Washington President-elect Barack Obama will name former congressman and Clinton White House chief of staff Leon Panetta to head the CIA, tapping a veteran government manager who once oversaw the top-secret U.S. intelligence budget but has no hands-on espionage experience, Democratic officials said on Monday.
If he’s confirmed by the Senate, Panetta would take over an agency that’s leading the fight against terrorism as it struggles to overcome the damage dealt to its credibility and integrity by its Sept. 11 and Iraq intelligence failures and by its use of interrogation methods on suspected terrorists at secret prisons that many experts consider torture.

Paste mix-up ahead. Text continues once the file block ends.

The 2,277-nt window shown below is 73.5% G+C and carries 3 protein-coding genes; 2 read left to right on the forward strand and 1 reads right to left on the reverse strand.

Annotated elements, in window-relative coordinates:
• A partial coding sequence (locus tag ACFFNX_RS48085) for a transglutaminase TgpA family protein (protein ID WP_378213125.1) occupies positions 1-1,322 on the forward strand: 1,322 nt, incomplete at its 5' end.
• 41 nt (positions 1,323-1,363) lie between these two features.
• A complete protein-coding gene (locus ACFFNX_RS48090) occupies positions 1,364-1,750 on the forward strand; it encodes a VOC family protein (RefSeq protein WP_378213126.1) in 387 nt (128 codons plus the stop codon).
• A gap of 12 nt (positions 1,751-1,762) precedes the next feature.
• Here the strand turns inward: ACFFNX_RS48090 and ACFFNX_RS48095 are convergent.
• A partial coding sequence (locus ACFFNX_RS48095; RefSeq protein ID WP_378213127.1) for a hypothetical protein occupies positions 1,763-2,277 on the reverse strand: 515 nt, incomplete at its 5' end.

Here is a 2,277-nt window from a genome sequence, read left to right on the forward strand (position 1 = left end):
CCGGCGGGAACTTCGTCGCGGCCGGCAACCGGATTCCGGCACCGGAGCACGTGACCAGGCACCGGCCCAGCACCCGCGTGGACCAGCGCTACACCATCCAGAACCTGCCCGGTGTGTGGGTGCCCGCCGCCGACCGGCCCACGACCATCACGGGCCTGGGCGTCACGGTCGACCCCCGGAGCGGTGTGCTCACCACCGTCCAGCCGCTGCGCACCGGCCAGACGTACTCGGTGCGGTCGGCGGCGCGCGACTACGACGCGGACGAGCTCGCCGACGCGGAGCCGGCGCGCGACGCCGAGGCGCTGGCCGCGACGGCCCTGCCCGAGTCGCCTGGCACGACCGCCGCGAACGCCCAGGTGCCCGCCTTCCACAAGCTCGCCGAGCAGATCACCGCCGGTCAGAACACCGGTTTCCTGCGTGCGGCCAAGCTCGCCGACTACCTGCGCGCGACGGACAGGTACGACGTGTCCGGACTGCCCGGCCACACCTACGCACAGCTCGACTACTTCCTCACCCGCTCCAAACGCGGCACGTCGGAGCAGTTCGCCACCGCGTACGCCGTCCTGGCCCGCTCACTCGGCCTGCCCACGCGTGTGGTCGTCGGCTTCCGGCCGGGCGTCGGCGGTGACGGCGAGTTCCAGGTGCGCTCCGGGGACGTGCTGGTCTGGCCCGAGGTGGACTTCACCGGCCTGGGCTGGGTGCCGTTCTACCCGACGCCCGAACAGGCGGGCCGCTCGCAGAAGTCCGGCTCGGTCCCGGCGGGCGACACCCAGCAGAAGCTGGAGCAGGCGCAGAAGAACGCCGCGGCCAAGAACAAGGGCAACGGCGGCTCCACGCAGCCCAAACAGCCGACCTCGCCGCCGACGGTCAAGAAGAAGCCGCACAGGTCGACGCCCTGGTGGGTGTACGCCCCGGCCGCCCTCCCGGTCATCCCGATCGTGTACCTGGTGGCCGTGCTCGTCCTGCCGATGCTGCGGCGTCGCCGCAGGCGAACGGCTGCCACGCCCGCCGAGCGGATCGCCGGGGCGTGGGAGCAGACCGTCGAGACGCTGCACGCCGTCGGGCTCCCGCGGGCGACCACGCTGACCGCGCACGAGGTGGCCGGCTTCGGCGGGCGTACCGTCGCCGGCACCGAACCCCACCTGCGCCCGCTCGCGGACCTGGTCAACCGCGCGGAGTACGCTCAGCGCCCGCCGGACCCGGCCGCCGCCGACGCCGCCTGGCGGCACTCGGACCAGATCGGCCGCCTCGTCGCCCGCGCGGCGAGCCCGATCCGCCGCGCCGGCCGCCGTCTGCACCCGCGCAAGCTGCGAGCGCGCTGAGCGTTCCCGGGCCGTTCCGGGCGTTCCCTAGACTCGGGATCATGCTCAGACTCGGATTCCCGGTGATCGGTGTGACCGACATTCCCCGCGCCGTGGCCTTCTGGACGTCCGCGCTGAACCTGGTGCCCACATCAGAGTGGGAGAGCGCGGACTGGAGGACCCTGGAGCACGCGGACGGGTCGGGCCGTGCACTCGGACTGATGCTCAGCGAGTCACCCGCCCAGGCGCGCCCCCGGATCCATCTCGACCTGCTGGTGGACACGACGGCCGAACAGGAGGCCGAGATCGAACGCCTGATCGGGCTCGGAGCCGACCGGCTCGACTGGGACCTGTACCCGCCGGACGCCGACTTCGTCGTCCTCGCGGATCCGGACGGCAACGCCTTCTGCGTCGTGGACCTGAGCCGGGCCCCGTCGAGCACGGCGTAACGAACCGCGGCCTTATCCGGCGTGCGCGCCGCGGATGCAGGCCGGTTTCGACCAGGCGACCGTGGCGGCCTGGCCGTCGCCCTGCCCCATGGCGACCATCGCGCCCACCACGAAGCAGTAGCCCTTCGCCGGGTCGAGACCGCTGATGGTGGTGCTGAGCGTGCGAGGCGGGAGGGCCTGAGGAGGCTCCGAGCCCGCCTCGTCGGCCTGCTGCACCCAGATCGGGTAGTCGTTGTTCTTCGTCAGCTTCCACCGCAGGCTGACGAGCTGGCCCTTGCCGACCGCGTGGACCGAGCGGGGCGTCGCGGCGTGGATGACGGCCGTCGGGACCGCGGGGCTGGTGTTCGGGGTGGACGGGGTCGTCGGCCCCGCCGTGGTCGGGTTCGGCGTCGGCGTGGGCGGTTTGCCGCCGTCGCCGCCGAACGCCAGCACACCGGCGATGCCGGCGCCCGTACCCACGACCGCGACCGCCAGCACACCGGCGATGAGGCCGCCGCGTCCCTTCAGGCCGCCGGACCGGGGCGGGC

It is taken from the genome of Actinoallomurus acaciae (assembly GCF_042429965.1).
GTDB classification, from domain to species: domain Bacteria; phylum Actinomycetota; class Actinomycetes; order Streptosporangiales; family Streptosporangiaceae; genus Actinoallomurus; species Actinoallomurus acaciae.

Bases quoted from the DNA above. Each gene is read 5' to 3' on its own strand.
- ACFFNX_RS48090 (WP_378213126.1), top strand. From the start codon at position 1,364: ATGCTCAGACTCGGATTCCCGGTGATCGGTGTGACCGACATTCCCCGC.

Panetta’s selection suggests that Obama intends to shake up the agency, which has had little public accounting of its role in detaining top terror suspects and transferring others to regimes known to use torture, a procedure known as extraordinary rendition.
The CIA, which denies subjecting detainees to torture, is part of a 16-agency intelligence community whose annual budget now exceeds $47.5 billion. The agency keeps its own budget and number of employees secret.